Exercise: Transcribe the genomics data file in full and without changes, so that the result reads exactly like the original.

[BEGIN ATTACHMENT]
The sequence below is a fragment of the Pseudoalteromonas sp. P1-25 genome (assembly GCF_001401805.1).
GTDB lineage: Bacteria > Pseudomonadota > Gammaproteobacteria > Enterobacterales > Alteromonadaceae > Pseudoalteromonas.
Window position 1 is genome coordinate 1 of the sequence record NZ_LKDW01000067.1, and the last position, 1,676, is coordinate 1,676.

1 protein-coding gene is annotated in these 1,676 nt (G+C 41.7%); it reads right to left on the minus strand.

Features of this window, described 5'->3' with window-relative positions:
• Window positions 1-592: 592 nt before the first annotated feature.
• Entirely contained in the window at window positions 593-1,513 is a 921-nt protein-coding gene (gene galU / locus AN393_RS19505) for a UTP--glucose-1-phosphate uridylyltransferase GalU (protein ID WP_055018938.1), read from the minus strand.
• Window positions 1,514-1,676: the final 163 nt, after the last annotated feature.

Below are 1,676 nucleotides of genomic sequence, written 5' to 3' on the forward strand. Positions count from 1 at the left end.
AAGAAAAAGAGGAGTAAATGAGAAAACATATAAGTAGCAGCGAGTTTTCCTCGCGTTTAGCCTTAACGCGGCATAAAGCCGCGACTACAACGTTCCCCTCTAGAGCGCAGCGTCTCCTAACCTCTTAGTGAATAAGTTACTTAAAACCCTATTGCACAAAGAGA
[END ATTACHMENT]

The sequence below is a fragment of the Pseudoalteromonas sp. P1-25 genome (assembly GCF_001401805.1).
GTDB lineage: Bacteria > Pseudomonadota > Gammaproteobacteria > Enterobacterales > Alteromonadaceae > Pseudoalteromonas.
Window position 1 is genome coordinate 1 of the sequence record NZ_LKDW01000067.1, and the last position, 1,676, is coordinate 1,676.

1 protein-coding gene is annotated in these 1,676 nt (G+C 41.7%); it reads right to left on the minus strand.

Features of this window, described 5'->3' with window-relative positions:
• Window positions 1-592: 592 nt before the first annotated feature.
• Entirely contained in the window at window positions 593-1,513 is a 921-nt protein-coding gene (gene galU / locus AN393_RS19505) for a UTP--glucose-1-phosphate uridylyltransferase GalU (protein ID WP_055018938.1), read from the minus strand.
• Window positions 1,514-1,676: the final 163 nt, after the last annotated feature.

Below are 1,676 nucleotides of genomic sequence, written 5' to 3' on the forward strand. Positions count from 1 at the left end.
AAGAAAAAGAGGAGTAAATGAGAAAACATATAAGTAGCAGCGAGTTTTCCTCGCGTTTAGCCTTAACGCGGCATAAAGCCGCGACTACAACGTTCCCCTCTAGAGCGCAGCGTCTCCTAACCTCTTAGTGAATAAGTTACTTAAAACCCTATTGCACAAAGAGA